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Azithromycin resistance in Shigella spp. in Southeast Asia.

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Darton, Thomas C, Thanh Tuyen, Ha, Chung The, Hao, Newton, Paul N, Dance, David A B, Phetsouvanh, Rattanaphone, Davong, Viengmon, Campbell, James I, Minh Hoang, Nguyen Van, Thwaites, Guy E, Parry, Christopher, Pham Thanh, Duy and Baker, Stephen (2018) 'Azithromycin resistance in Shigella spp. in Southeast Asia.'. Antimicrobial Agents and Chemotherapy, Vol 62, Issue 4, e01748-17.

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Abstract

Infection by Shigella spp. is a common cause of dysentery in Southeast Asia. Antimicrobials are thought to be beneficial for treatment, however antimicrobial resistance in Shigella spp. is becoming widespread. We aimed to assess the frequency and mechanisms associated with decreased susceptibility to azithromycin in Southeast Asian Shigella isolates and use these data to assess appropriate susceptibility breakpoints. Shigella isolated in Vietnam and Laos were screened for susceptibility against azithromycin (15μg) by disc diffusion and minimum inhibitory concentration (MIC). Phenotypic resistance was confirmed by PCR amplification of macrolide resistance loci. We compared the genetic relationships and plasmid contents of azithromycin resistant S. sonnei using whole genome sequences. From 475 available Shigella spp. isolated in Vietnam and Laos between 1994 and 2012, 6/181 S. flexneri (3.3%, MIC≥16g/L) and 16/294 S. sonnei (5.4%, MIC≥32g/L) were phenotypically resistant to azithromycin. PCR amplification confirmed a resistance mechanism in 22/475 (4.6%) isolates (19 mphA and 3 ermB). Susceptibility data demonstrated the acceptability of S. flexneri (MIC≥16g/L, zone≤15mm) and S. sonnei (MIC≥32g/L, zone≤11mm) breakpoints with <3% discrepancy. Phylogenetic analysis demonstrated that decreased susceptibility has arisen sporadically in Vietnamese S. sonnei on at least seven occasions between 2000 and 2009, but failed to become established. While the proposed susceptibility breakpoints may allow better recognition of resistant isolates, additional studies are required to assess the impact on clinical outcome. The potential emergence of azithromycin resistance highlights the need for alternative management options for Shigella infections in endemic countries. [Abstract copyright: Copyright © 2018 Darton et al.]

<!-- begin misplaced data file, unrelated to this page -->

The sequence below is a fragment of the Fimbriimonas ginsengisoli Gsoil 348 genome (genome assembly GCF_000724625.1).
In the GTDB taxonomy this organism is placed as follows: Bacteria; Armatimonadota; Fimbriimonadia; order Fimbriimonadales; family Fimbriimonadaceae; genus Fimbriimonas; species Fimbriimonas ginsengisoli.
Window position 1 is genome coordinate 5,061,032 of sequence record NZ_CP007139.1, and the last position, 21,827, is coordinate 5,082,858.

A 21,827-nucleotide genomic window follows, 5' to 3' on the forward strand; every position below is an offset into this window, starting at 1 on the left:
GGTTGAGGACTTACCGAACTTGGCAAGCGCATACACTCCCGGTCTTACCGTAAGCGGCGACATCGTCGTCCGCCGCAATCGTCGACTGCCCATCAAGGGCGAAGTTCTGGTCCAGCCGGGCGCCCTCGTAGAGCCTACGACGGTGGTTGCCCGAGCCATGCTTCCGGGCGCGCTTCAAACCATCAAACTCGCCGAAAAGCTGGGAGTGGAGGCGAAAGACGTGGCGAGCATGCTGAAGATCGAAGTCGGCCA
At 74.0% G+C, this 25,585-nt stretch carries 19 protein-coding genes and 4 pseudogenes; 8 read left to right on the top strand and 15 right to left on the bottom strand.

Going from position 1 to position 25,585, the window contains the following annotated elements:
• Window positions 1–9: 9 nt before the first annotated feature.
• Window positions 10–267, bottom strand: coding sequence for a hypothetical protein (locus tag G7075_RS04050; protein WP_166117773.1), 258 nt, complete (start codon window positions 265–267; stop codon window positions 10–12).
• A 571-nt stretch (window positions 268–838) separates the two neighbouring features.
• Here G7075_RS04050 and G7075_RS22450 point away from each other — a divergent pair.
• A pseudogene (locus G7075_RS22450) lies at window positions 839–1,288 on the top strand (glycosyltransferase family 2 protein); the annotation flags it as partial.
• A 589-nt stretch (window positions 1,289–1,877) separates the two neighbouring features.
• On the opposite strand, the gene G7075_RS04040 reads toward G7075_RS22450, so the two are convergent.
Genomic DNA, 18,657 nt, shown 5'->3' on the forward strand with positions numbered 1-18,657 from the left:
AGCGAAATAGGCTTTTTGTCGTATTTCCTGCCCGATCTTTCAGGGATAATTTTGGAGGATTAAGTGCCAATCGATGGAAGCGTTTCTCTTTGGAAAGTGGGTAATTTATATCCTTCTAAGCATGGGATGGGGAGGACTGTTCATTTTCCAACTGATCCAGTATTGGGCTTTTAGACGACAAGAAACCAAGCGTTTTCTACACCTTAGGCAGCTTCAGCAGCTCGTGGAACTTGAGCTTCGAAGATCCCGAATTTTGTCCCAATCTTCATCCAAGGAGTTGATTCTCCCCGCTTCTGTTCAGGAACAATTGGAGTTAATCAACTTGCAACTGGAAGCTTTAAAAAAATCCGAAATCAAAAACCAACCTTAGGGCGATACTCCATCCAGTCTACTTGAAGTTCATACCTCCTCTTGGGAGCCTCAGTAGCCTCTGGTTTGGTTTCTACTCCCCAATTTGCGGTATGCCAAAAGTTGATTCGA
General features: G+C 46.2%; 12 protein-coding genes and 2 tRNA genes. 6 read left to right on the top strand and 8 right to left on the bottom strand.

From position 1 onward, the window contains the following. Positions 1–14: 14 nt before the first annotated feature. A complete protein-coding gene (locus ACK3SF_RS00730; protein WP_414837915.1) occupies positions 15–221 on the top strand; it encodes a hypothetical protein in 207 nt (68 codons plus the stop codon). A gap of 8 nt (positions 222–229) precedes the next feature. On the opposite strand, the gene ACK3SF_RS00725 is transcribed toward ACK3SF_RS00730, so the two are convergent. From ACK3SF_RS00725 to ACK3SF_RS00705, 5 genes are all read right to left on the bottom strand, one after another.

Item Type: Article
Subjects: QV Pharmacology > Anti-Bacterial Agents. Tissue Extracts > QV 350 Anti-bacterial agents (General or not elsewhere classified)
QV Pharmacology > Anti-Bacterial Agents. Tissue Extracts > QV 350.5 Specific drugs, A-Z
QW Microbiology and Immunology > Bacteria > QW 138 Enterobacteriaceae
QW Microbiology and Immunology > QW 45 Microbial drug resistance. General or not elsewhere classified.
WA Public Health > WA 30 Socioeconomic factors in public health (General)
Faculty: Department: Clinical Sciences & International Health > Clinical Sciences Department
Digital Object Identifer (DOI): https://doi.org/10.1128/AAC.01748-17
SWORD Depositor: JISC Pubrouter
Depositing User: Stacy Murtagh
Date Deposited: 12 Feb 2018 16:23
Last Modified: 12 Apr 2018 13:36
URI: http://archive.lstmed.ac.uk/id/eprint/8215

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